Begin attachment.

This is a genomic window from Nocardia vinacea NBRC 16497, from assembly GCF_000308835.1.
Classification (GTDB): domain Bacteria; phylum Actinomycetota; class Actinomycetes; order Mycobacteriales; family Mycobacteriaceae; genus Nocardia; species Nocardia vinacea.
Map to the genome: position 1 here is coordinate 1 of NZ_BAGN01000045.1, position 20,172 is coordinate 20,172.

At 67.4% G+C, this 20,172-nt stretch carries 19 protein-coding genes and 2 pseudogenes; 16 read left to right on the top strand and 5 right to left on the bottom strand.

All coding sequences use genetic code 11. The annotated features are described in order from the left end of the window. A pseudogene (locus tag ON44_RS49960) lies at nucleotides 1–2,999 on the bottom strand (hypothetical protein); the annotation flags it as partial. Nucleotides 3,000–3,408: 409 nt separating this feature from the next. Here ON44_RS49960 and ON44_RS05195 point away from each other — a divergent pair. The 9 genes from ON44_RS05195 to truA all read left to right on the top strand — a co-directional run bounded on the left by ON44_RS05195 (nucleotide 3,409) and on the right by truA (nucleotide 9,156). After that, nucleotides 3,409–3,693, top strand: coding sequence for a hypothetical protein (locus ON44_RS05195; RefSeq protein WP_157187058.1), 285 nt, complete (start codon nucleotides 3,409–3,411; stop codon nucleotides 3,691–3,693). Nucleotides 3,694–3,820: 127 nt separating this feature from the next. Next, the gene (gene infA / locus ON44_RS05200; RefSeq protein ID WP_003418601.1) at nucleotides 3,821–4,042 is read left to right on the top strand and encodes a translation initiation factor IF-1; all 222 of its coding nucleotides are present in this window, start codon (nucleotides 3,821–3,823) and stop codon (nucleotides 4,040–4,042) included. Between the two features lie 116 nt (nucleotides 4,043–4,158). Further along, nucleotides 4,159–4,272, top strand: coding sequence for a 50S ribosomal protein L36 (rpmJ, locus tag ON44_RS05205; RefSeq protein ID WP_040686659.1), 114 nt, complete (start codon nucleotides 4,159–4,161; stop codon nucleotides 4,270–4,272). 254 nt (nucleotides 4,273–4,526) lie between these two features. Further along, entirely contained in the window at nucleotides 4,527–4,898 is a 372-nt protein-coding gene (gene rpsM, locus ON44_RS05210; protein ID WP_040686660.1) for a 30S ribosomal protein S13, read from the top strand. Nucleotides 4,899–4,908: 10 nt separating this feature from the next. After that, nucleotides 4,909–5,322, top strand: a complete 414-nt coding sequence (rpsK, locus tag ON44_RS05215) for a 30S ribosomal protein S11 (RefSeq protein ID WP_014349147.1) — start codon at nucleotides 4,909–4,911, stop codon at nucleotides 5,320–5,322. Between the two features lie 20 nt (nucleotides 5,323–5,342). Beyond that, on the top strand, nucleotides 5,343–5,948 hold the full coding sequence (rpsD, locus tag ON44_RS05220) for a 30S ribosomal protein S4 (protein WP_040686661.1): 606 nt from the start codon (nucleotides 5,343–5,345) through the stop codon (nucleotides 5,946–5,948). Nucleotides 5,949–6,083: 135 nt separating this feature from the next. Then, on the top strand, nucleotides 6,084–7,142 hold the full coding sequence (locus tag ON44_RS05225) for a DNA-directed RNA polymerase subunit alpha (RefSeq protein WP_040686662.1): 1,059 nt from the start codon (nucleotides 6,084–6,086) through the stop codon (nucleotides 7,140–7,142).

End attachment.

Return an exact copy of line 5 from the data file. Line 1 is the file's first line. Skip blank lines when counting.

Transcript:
All coding sequences use genetic code 11. The annotated features are described in order from the left end of the window. A pseudogene (locus tag ON44_RS49960) lies at nucleotides 1–2,999 on the bottom strand (hypothetical protein); the annotation flags it as partial. Nucleotides 3,000–3,408: 409 nt separating this feature from the next. Here ON44_RS49960 and ON44_RS05195 point away from each other — a divergent pair. The 9 genes from ON44_RS05195 to truA all read left to right on the top strand — a co-directional run bounded on the left by ON44_RS05195 (nucleotide 3,409) and on the right by truA (nucleotide 9,156). After that, nucleotides 3,409–3,693, top strand: coding sequence for a hypothetical protein (locus ON44_RS05195; RefSeq protein WP_157187058.1), 285 nt, complete (start codon nucleotides 3,409–3,411; stop codon nucleotides 3,691–3,693). Nucleotides 3,694–3,820: 127 nt separating this feature from the next. Next, the gene (gene infA / locus ON44_RS05200; RefSeq protein ID WP_003418601.1) at nucleotides 3,821–4,042 is read left to right on the top strand and encodes a translation initiation factor IF-1; all 222 of its coding nucleotides are present in this window, start codon (nucleotides 3,821–3,823) and stop codon (nucleotides 4,040–4,042) included. Between the two features lie 116 nt (nucleotides 4,043–4,158). Further along, nucleotides 4,159–4,272, top strand: coding sequence for a 50S ribosomal protein L36 (rpmJ, locus tag ON44_RS05205; RefSeq protein ID WP_040686659.1), 114 nt, complete (start codon nucleotides 4,159–4,161; stop codon nucleotides 4,270–4,272). 254 nt (nucleotides 4,273–4,526) lie between these two features. Further along, entirely contained in the window at nucleotides 4,527–4,898 is a 372-nt protein-coding gene (gene rpsM, locus ON44_RS05210; protein ID WP_040686660.1) for a 30S ribosomal protein S13, read from the top strand. Nucleotides 4,899–4,908: 10 nt separating this feature from the next. After that, nucleotides 4,909–5,322, top strand: a complete 414-nt coding sequence (rpsK, locus tag ON44_RS05215) for a 30S ribosomal protein S11 (RefSeq protein ID WP_014349147.1) — start codon at nucleotides 4,909–4,911, stop codon at nucleotides 5,320–5,322. Between the two features lie 20 nt (nucleotides 5,323–5,342). Beyond that, on the top strand, nucleotides 5,343–5,948 hold the full coding sequence (rpsD, locus tag ON44_RS05220) for a 30S ribosomal protein S4 (protein WP_040686661.1): 606 nt from the start codon (nucleotides 5,343–5,345) through the stop codon (nucleotides 5,946–5,948). Nucleotides 5,949–6,083: 135 nt separating this feature from the next. Then, on the top strand, nucleotides 6,084–7,142 hold the full coding sequence (locus tag ON44_RS05225) for a DNA-directed RNA polymerase subunit alpha (RefSeq protein WP_040686662.1): 1,059 nt from the start codon (nucleotides 6,084–6,086) through the stop codon (nucleotides 7,140–7,142).